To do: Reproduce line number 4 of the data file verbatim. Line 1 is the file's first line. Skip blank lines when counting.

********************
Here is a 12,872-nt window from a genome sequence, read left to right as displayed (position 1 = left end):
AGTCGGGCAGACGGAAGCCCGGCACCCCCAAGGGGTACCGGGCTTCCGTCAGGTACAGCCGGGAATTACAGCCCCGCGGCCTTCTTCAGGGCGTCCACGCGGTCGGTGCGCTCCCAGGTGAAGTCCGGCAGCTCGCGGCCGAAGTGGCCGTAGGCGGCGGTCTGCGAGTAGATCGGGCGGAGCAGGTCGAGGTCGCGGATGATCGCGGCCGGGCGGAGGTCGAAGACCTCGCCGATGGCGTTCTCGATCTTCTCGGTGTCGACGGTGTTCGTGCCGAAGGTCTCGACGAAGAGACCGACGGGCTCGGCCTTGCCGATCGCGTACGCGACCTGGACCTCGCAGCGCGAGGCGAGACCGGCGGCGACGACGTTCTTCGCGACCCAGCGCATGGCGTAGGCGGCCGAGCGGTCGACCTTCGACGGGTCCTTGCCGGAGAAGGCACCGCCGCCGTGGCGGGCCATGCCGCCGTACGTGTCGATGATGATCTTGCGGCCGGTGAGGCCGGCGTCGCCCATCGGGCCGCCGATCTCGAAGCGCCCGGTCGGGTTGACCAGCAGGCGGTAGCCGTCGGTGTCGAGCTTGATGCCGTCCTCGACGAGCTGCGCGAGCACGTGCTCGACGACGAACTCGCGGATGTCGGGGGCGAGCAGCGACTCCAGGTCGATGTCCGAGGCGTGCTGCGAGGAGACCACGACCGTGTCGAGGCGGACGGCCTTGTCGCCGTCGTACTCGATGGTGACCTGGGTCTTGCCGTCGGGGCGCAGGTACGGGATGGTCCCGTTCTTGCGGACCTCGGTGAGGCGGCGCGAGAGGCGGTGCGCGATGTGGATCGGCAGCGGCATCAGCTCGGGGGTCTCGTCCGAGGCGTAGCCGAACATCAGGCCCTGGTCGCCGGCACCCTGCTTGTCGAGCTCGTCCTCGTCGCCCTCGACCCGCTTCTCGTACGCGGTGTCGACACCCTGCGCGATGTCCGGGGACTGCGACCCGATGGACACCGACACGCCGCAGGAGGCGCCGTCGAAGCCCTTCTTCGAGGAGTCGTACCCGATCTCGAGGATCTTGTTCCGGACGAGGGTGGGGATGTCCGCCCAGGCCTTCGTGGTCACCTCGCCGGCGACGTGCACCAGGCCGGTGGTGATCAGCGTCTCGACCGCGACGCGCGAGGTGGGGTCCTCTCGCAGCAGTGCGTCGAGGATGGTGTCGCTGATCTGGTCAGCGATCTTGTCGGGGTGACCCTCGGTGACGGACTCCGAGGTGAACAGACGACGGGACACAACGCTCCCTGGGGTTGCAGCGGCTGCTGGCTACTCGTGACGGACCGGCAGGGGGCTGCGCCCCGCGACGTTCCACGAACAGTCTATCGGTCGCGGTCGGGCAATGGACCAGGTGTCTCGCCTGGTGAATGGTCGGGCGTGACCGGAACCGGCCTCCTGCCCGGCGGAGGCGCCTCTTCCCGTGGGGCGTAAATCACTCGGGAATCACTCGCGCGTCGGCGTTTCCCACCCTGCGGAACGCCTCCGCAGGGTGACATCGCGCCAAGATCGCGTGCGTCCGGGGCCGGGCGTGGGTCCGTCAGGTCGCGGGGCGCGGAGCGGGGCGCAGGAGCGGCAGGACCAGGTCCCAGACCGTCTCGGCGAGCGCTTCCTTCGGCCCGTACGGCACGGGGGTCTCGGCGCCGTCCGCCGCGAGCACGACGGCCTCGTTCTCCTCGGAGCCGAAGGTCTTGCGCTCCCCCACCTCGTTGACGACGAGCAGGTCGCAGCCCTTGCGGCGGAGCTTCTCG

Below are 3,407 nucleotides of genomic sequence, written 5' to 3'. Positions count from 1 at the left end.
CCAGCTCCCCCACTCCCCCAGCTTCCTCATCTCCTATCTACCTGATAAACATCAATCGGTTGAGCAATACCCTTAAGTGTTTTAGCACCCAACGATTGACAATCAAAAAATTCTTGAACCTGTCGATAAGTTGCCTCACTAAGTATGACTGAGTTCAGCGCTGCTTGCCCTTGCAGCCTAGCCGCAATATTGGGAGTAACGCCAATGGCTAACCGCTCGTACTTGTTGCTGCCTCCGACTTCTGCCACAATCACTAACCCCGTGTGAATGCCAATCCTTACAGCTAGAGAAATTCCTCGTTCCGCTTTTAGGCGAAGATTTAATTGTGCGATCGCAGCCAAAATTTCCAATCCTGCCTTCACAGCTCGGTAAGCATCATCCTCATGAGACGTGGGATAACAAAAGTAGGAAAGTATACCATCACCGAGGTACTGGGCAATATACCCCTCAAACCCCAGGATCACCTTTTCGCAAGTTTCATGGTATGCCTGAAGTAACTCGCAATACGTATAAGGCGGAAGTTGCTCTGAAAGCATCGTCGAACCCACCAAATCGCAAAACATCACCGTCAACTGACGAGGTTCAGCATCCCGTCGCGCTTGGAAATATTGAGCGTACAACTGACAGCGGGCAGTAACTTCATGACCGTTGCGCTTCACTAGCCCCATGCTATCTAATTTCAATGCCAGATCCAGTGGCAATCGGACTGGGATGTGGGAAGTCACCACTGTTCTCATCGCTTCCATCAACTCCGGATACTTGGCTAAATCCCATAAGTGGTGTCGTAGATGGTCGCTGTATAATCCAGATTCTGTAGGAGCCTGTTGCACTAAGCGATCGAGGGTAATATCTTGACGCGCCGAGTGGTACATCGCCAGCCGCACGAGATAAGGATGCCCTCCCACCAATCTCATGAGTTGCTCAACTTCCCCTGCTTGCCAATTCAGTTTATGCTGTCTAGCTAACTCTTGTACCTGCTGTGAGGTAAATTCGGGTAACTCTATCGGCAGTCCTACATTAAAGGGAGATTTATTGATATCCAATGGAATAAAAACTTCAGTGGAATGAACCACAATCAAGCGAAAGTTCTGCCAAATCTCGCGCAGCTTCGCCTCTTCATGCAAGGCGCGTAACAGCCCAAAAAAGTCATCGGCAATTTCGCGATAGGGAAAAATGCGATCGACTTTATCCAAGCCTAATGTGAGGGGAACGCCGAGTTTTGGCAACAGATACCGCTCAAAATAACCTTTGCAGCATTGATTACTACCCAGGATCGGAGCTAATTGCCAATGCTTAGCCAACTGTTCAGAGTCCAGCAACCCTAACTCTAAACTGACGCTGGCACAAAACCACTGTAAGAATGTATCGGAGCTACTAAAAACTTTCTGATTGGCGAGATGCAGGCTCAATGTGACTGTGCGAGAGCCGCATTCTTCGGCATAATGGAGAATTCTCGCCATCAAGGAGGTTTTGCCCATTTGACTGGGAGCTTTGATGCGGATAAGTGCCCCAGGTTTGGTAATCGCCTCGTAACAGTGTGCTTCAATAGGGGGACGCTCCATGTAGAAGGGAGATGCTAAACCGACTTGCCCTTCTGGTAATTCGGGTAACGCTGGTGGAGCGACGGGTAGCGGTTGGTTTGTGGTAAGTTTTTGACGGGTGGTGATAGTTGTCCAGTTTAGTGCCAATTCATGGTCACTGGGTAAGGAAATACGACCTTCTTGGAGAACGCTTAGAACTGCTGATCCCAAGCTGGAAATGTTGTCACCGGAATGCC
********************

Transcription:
CCAGCTCCCCCACTCCCCCAGCTTCCTCATCTCCTATCTACCTGATAAACATCAATCGGTTGAGCAATACCCTTAAGTGTTTTAGCACCCAACGATTGACAATCAAAAAATTCTTGAACCTGTCGATAAGTTGCCTCACTAAGTATGACTGAGTTCAGCGCTGCTTGCCCTTGCAGCCTAGCCGCAATATTGGGAGTAACGCCAATGGCTAACCGCTCGTACTTGTTGCTGCCTCCGACTTCTGCCACAATCACTAACCCCGTGTGAATGCCAATCCTTACAGCTAGAGAAATTCCTCGTTCCGCTTTTAGGCGAAGATTTAATTGTGCGATCGCAGCCAAAATTTCCAATCCTGCCTTCACAGCTCGGTAAGCATCATCCTCATGAGACGTGGGATAACAAAAGTAGGAAAGTATACCATCACCGAGGTACTGGGCAATATACCCCTCAAACCCCAGGATCACCTTTTCGCAAGTTTCATGGTATGCCTGAAGTAACTCGCAATACGTATAAGGCGGAAGTTGCTCTGAAAGCATCGTCGAACCCACCAAATCGCAAAACATCACCGTCAACTGACGAGGTTCAGCATCCCGTCGCGCTTGGAAATATTGAGCGTACAACTGACAGCGGGCAGTAACTTCATGACCGTTGCGCTTCACTAGCCCCATGCTATCTAATTTCAATGCCAGATCCAGTGGCAATCGGACTGGGATGTGGGAAGTCACCACTGTTCTCATCGCTTCCATCAACTCCGGATACTTGGCTAAATCCCATAAGTGGTGTCGTAGATGGTCGCTGTATAATCCAGATTCTGTAGGAGCCTGTTGCACTAAGCGATCGAGGGTAATATCTTGACGCGCCGAGTGGTACATCGCCAGCCGCACGAGATAAGGATGCCCTCCCACCAATCTCATGAGTTGCTCAACTTCCCCTGCTTGCCAATTCAGTTTATGCTGTCTAGCTAACTCTTGTACCTGCTGTGAGGTAAATTCGGGTAACTCTATCGGCAGTCCTACATTAAAGGGAGATTTATTGATATCCAATGGAATAAAAACTTCAGTGGAATGAACCACAATCAAGCGAAAGTTCTGCCAAATCTCGCGCAGCTTCGCCTCTTCATGCAAGGCGCGTAACAGCCCAAAAAAGTCATCGGCAATTTCGCGATAGGGAAAAATGCGATCGACTTTATCCAAGCCTAATGTGAGGGGAACGCCGAGTTTTGGCAACAGATACCGCTCAAAATAACCTTTGCAGCATTGATTACTACCCAGGATCGGAGCTAATTGCCAATGCTTAGCCAACTGTTCAGAGTCCAGCAACCCTAACTCTAAACTGACGCTGGCACAAAACCACTGTAAGAATGTATCGGAGCTACTAAAAACTTTCTGATTGGCGAGATGCAGGCTCAATGTGACTGTGCGAGAGCCGCATTCTTCGGCATAATGGAGAATTCTCGCCATCAAGGAGGTTTTGCCCATTTGACTGGGAGCTTTGATGCGGATAAGTGCCCCAGGTTTGGTAATCGCCTCGTAACAGTGTGCTTCAATAGGGGGACGCTCCATGTAGAAGGGAGATGCTAAACCGACTTGCCCTTCTGGTAATTCGGGTAACGCTGGTGGAGCGACGGGTAGCGGTTGGTTTGTGGTAAGTTTTTGACGGGTGGTGATAGTTGTCCAGTTTAGTGCCAATTCATGGTCACTGGGTAAGGAAATACGACCTTCTTGGAGAACGCTTAGAACTGCTGATCCCAAGCTGGAAATGTTGTCACCGGAATGCC